This lady writes of her experience with vestibular symptoms following a surgical procedure for Neurofibromatosis a rare condition that affects one in 30,000 people. It is not MAV that’s for sure but her subsequent experiences resonated with me to such an extent I just had to post it on here. Proves all manner of conditions can produce the same symptoms and as a person who has totally lost her balance for weeks at a time on quite a few occasions I would be very interested to know how many on here can equate to her symptoms. Helen
Certainly a lot of similarities to what I experience. Just goes to prove that although we all have similar symptoms, the root cause of our difficulties differ greatly, thus making the finding of solutions even more complicated! - and why some things will help one person but not the next. Thank you for sharing, Helen.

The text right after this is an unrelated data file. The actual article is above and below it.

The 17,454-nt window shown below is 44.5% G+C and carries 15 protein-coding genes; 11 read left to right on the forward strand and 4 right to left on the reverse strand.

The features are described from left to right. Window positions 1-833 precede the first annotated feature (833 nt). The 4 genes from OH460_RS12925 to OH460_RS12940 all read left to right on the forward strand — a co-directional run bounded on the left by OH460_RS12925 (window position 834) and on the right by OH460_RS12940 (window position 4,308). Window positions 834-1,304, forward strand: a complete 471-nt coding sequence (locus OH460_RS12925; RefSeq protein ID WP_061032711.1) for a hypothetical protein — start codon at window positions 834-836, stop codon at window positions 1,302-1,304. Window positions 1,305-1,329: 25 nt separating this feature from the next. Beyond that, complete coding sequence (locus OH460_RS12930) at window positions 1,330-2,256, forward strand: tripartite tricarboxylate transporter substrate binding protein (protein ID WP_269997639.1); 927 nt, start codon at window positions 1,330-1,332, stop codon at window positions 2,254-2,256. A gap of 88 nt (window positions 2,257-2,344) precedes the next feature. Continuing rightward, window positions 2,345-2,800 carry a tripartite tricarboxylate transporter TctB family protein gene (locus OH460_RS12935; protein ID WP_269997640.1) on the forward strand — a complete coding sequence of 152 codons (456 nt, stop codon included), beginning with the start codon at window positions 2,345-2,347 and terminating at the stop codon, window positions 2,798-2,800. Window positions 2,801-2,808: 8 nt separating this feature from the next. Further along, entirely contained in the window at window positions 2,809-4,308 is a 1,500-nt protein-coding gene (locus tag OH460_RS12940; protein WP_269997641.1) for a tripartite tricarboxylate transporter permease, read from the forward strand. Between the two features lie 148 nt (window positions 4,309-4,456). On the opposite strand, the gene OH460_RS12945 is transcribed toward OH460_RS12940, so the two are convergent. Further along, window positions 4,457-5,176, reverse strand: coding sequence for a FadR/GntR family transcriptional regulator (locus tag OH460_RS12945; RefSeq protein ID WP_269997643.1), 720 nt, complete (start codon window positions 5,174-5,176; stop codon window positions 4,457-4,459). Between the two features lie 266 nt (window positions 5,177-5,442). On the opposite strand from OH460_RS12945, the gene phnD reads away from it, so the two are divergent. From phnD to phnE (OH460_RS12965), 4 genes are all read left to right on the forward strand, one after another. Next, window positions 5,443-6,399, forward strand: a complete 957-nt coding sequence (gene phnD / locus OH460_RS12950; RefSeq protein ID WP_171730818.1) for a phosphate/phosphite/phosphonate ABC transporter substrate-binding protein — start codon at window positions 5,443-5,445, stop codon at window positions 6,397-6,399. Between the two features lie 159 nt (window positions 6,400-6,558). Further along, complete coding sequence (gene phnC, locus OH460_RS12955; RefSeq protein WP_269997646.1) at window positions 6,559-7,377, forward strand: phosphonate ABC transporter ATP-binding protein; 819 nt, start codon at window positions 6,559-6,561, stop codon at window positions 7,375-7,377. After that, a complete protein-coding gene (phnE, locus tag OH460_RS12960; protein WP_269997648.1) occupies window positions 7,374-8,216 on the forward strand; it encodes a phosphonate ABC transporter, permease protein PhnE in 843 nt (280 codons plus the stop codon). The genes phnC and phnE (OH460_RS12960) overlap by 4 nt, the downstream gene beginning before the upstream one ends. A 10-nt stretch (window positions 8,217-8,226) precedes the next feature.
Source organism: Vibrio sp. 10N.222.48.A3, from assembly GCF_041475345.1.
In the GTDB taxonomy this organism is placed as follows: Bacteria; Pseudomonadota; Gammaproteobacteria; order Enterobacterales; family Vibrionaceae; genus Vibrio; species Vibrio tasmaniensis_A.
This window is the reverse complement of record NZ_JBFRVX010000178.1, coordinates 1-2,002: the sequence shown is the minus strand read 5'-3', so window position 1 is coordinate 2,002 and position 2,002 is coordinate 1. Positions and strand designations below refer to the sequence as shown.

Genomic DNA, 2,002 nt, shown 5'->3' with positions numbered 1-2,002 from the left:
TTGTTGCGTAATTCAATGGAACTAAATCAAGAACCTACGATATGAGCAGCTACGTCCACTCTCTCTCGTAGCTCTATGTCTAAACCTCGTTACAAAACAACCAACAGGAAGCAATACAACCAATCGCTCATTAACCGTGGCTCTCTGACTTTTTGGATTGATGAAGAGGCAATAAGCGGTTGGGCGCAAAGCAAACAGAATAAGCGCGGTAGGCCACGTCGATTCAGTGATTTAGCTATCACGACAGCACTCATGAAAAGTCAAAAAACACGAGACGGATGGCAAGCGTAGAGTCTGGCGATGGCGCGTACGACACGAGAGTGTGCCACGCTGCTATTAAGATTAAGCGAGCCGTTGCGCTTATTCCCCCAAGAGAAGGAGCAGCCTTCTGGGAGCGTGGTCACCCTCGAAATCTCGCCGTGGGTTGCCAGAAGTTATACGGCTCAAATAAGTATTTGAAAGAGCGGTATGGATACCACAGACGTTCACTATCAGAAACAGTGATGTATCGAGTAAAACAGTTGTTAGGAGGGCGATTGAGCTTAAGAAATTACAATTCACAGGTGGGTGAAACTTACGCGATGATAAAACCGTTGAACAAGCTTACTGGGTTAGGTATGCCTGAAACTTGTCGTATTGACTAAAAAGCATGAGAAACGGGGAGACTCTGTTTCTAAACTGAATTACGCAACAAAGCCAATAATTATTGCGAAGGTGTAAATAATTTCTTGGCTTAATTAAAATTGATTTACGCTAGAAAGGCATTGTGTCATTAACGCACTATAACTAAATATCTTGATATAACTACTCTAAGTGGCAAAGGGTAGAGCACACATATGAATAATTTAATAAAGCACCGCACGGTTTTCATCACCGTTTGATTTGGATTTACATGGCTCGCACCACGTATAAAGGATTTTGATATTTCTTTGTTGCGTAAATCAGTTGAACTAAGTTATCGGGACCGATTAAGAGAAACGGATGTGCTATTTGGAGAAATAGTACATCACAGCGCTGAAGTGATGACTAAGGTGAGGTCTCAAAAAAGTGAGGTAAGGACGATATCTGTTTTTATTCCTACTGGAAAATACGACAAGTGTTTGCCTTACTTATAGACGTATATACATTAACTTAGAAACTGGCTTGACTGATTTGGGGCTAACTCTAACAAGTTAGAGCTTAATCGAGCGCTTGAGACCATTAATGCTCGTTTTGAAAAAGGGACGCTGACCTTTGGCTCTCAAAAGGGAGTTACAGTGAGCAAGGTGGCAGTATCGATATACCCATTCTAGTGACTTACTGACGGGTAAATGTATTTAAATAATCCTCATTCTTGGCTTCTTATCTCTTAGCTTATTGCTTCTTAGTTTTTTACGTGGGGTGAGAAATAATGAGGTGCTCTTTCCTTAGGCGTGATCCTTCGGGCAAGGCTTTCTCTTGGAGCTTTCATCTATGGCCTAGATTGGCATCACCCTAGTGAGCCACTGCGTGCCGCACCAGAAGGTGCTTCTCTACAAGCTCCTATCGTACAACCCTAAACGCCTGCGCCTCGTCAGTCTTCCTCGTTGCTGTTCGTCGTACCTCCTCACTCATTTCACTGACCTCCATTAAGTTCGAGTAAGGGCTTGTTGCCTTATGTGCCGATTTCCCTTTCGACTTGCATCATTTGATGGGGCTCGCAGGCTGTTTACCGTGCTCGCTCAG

This post came back to mind whilst listening to televised tennis. One ex player was recalling how following a serious ankle injury she had eventually sought out the services of a hypotherapist when she found, although recovered, she hadn’t yet been able to regain her full range of movement.
Another article which fits under this title rather neatly. It’s the sort of event, like many cases of VM if balance loss is experienced, that makes life thereafter seem that bit different from before. This piece certainly resonates with me though Personally I’d never loathed my legs as such. Ignored them mostly maybe but never loathed them. They certainly come in handy though. Strong leg muscles are a great help with VM.